“Ahoge” is a protruding short hair or bunch of hairs found on Japanese popular culture characters. Fictional characters sporting an ahoge are often characterized as naive, simple-minded, cunning, or energetic; however, just because the character has an ahoge, it doesn’t necessarily mean that they’d fit with these associated archetypes.
Male and female characters can have an ahoge. It comes in different shapes, lengths, and sizes. It can also display a character’s state of mind like an emoticon. A strand of hair that extends like insect antennae may not count as ahoge. There is plenty of manga, anime, and video game characters that have ahoge. Examples are Artoria Pendragon from Fate/stay night, Asta from Black Clover, Edward Elric from Full Metal Alchemist, Izumi Konata from Lucky Star, Araragi Koyomi from the Monogatari series, Lala Satalin Deviluke from To-Love Ru, and Shana from Shakugan no Shana.
The word “ahoge” or アホ毛 literally means “idiot hair”. The way in which it protrudes away from the rest of the hair makes it an “idiot”, stubborn, or silly. Other associated local terms are bakage (ばか毛) or “idiot hair”, imoge (いも毛) or “potato hair”, and butage (ブタ毛)or “pig hair”. Ahoge is colloquially called jijige (ジジ毛) or “elderly man hair” in Wakayama.
A Brief History
The Western equivalent of ahoge is called a frizz or cowlick. Cowlicks were present in illustrations, comic books, or animated films from around the 1910s. Some anime fans speculate that it came from the Kewpie doll or Betty Boop. The Kewpie doll is a cherubic-like baby that appeared in several illustrations and brands. It has an iconic clump of hair sticking from its bald, round head. Betty Boop meanwhile is a fictional female character created by Max Fleisher and his team in the 1930s. Even predating anime itself, Betty Boop has the design of an old-school anime character. She has stubs of curly hair surrounding her head, which resembles ahoge.
In 1953, Tezuka Osamu created Ribon no Kishi (リボンの騎士) or “Princess Knight”. The main protagonist, Princess Sapphire, has curly ahoge similar to Betty Boop. When designing her, Tezuka took inspiration from Western popular culture, as well as the Takarazuka Revue.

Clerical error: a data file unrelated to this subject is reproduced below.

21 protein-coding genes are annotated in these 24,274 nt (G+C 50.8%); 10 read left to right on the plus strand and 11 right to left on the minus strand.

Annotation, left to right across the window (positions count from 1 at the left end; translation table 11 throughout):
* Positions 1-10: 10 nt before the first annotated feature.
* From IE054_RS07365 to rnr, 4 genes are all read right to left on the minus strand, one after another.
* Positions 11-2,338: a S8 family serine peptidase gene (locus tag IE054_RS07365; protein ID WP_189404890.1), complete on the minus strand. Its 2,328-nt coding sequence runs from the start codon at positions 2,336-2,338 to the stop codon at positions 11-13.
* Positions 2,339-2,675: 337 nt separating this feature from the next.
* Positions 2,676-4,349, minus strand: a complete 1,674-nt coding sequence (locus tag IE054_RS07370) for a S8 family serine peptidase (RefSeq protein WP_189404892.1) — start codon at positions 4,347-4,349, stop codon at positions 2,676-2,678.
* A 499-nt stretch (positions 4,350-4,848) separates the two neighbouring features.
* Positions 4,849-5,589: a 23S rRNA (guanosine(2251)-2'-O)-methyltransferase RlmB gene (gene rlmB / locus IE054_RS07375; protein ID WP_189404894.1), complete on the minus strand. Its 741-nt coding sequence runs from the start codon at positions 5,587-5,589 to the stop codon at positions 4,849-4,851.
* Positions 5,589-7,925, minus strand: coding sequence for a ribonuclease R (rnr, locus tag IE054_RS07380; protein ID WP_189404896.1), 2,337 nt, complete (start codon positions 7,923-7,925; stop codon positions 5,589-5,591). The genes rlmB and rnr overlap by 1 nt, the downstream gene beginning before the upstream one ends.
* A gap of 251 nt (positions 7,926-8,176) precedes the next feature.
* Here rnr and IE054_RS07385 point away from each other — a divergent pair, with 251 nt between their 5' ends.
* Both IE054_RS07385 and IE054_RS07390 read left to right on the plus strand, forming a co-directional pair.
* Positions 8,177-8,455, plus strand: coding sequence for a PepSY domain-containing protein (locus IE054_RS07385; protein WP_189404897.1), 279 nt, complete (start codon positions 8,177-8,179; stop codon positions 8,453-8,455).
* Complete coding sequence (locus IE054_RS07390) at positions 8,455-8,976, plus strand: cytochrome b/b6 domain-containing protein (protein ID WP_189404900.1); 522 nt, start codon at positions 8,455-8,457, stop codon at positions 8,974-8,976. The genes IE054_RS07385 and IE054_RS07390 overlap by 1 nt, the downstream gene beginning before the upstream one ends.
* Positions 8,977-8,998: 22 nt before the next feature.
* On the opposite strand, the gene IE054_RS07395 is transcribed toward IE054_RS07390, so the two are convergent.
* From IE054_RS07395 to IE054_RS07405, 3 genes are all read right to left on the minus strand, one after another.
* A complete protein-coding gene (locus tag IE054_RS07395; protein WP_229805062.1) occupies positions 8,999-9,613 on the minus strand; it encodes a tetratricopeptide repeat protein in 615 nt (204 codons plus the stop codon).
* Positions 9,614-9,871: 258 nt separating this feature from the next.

Some residents from the Kanto and Kansai region claim that they have been using the word ahoge before it became a prominent part of anime culture. It has been used by the youth of Kansai since the 1970s according to Professor Yonekawa Akihiko of Baika Women’s University (梅花女子大学). There were 2 academic research papers in the 1990s where ahoge appeared as part of slang by Osaka’s youth: Campus Yougo-Shuu (キャンパス用語集) or “Campus Glossary” by Takayama Tsutomu, and Gendai yougo no kiso chishiki (現代用語の基礎知識) or “The Encyclopedia of Contemporary Words” by Kokuminsha Jiyu. The usage of the word ahoge expanded from Kansai to other regions.
Ahoge also existed as a term in the Japanese beauty industry. Stylists and professionals from the beauty industry refer to ahoge as the annoying strand or clump of hair that floats from the rest of the head. There are customers who are overly conscious of their frizzy hair. They would request their hairdressers to straighten up or remove their ahoge.
Ahoge is now a special feature of fictional characters. It can be part of their physical or personality traits. A fictional character with a unique ahoge lets them stand out from others. Fans can easily identify their favorite characters even though they can only see their outline. They can also be enamored by new characters with ahoge.
Pixiv Encyclopedia, https://dic.pixiv.net/a/アホ毛, Retrieved 22 November 2020.
Japanese Wikipedia, https://ja.wikipedia.org/wiki/アホ毛, Retrieved 22 November 2020.
直後に示す出（記事名：ほんま? 関西伝説 「あほ毛」広がる ぴんぴん出てくる髪指す言葉）における美容関係者の業界人的定義をそのまま辞書的定義の第一と考える。「跳ね出てきてしまう」という業務者視点のニュアンスも含めて定義である。, asahi.com, http://web.archive.org/web/20031108133558/http://www.asahi.com/kansai/special/OSK200311070022.html, 07 November 2003, Retrieved 22 November 2020.
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